Last, in deriving Eq. 13, we could also prove that in the limit of large noise σ2, the rate ℛT is realized by effectively one-dimensional inputs, whose distribution lies entirely along the most sensitive input direction (i.e., along the initial condition that evokes the largest energy in the window T; note S4). In other words, the best way for the network to counteract a large amount of noise is to map every input packet onto a single, maximally amplified input pattern, thus effectively giving up on most of its degrees of freedom. This corroborates and strengthens the generality of our findings of Figs. 3D and 5C regarding the effective dimensionality of the input distribution in the high-noise regime.


Here, we have proposed a novel framework to model information propagation through networks with arbitrary topology and nodes governed by linear dynamics. These dynamics imply a form of memory in single nodes, giving rise to interference between the activity transient initiated by the presentation of a given input packet and the activity left over from previous transmissions. We have used the notion of Shannon’s mutual information to quantify communication performance and study how the latter depends on the network architecture. Our analysis has shown that the qualitative effects of graph connectivity on communication are largely determined by a property that is often overlooked: the degree of non-normality of the network’s (weighted) adjacency matrix. In particular, we have shown that normal networks perform poorly in the presence of large readout noise at the receiver. In contrast, non-normal networks exhibit more favorable communication properties, including the ability to entirely cancel out the effect of readout noise provided that the input packets are appropriately encoded, and the adjacency matrix is sufficiently non-normal. Non-normal networks appear ubiquitous, with strong non-normality having been found in food webs, transport, and biological, social, communication, and citation networks (22). In addition, we mention that, besides information transfer, non-normality turns out to be the key to explaining and understanding a variety of other equally important phenomena, for instance, the process of pattern formation in natural and biological systems (21, 35), the selective amplification of cortical activity patterns in the brain (32), and the emergence of giant oscillations in noise-driven dynamical systems (3638).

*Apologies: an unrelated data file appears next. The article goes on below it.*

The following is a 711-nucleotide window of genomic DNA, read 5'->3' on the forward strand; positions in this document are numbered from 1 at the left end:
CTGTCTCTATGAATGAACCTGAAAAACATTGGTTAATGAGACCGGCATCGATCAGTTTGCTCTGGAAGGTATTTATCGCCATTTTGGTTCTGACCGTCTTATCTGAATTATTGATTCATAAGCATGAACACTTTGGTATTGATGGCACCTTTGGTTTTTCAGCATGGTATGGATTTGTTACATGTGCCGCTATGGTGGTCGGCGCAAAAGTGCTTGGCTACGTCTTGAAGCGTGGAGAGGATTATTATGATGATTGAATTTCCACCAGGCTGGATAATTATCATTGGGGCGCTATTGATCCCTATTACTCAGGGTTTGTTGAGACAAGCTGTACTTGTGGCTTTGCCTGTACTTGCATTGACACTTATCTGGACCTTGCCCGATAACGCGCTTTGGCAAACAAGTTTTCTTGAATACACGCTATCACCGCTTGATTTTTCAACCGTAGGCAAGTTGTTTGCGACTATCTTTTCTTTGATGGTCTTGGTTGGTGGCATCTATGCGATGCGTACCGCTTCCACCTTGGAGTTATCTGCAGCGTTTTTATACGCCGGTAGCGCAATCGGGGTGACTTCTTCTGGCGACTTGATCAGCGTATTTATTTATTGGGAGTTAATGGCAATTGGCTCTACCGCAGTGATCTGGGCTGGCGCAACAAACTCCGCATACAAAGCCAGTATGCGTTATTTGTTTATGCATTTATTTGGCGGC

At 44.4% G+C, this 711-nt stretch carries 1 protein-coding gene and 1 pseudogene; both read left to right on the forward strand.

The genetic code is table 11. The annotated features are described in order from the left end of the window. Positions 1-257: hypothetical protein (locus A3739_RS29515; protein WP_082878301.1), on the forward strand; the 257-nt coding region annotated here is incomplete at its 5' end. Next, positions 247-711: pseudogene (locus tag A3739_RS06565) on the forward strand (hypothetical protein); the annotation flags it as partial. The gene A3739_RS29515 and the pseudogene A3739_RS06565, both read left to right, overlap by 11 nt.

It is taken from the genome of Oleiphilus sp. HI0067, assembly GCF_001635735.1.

To further highlight the impact and potential practical relevance of our findings, we have used our framework to analyze the communication performance of the neuronal network of the nematode Caenorhabditis elegans. We focused on the (weighted and directed) chemical synapse network described in (39, 40) and examined the linearized and stabilized network dynamics of the neuronal membrane potentials (see Materials and Methods). The network, which is illustrated in Fig. 6A, comprises 279 neurons (divided into 88 sensory neurons, 82 interneurons, and 107 motor neurons) recurrently coupled through 2194 inhibitory/excitatory synaptic connections. We first wondered whether the non-normality of this directed biological connectome had the beneficial impact on communication that we have documented here for artificial networks. We thus compared its information rate ℛT (as a function of the transmission window T) with that of a symmetrized version (implying normal A), as well as a randomized ensemble, wherein the direction of each existing coupling in the connectome is reversed with probability 1/2. Both manipulations induce a substantial drop in ℛT from the real network (Fig. 6B), indicating that the C. elegans connectome is non-normal in a way that benefits information transmission as shown in this paper. We next wondered whether the network’s non-normal structure is likely to be exploited for communication by these organisms. We reasoned that communication would naturally flow from sensory neurons to motor neurons and that the network should therefore display good communication (in our framework) if, and only if, the input matrix B were to select sensory neurons while the output matrix C were to read out motor neurons. We found that this is indeed the case (compare Fig. 6C, green and blue). Notably, also, the symmetrized version of the connectome is almost unable to communicate information from sensory to motor nodes (Fig. 6B, red). Although preliminary, these numerical findings could shed light on the actual functioning of the C. elegans neuronal circuit and behavioral responsiveness to external stimuli. More generally, we expect that our theoretical framework could be used to understand and explain the emergence of certain topological structures in biological networks and to identify their intrinsic communication pathways.